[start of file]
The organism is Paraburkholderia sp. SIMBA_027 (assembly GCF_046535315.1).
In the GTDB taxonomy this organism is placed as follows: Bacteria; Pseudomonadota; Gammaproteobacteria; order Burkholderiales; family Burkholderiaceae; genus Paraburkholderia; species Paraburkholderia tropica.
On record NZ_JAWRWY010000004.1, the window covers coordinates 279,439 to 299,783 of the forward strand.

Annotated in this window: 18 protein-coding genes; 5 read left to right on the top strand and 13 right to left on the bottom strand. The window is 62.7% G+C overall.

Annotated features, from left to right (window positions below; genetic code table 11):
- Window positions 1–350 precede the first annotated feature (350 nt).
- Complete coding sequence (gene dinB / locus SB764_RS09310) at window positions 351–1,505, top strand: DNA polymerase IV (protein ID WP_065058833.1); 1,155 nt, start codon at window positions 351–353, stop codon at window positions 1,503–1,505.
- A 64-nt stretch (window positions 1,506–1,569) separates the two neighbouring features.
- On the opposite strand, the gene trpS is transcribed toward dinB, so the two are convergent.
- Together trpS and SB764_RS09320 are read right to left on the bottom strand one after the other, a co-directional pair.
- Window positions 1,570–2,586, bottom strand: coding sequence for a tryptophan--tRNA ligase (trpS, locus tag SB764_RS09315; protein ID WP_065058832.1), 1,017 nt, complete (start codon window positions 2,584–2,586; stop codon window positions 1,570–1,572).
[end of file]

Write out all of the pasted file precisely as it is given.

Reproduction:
The organism is Paraburkholderia sp. SIMBA_027 (assembly GCF_046535315.1).
In the GTDB taxonomy this organism is placed as follows: Bacteria; Pseudomonadota; Gammaproteobacteria; order Burkholderiales; family Burkholderiaceae; genus Paraburkholderia; species Paraburkholderia tropica.
On record NZ_JAWRWY010000004.1, the window covers coordinates 279,439 to 299,783 of the forward strand.

Annotated in this window: 18 protein-coding genes; 5 read left to right on the top strand and 13 right to left on the bottom strand. The window is 62.7% G+C overall.

Annotated features, from left to right (window positions below; genetic code table 11):
- Window positions 1–350 precede the first annotated feature (350 nt).
- Complete coding sequence (gene dinB / locus SB764_RS09310) at window positions 351–1,505, top strand: DNA polymerase IV (protein ID WP_065058833.1); 1,155 nt, start codon at window positions 351–353, stop codon at window positions 1,503–1,505.
- A 64-nt stretch (window positions 1,506–1,569) separates the two neighbouring features.
- On the opposite strand, the gene trpS is transcribed toward dinB, so the two are convergent.
- Together trpS and SB764_RS09320 are read right to left on the bottom strand one after the other, a co-directional pair.
- Window positions 1,570–2,586, bottom strand: coding sequence for a tryptophan--tRNA ligase (trpS, locus tag SB764_RS09315; protein ID WP_065058832.1), 1,017 nt, complete (start codon window positions 2,584–2,586; stop codon window positions 1,570–1,572).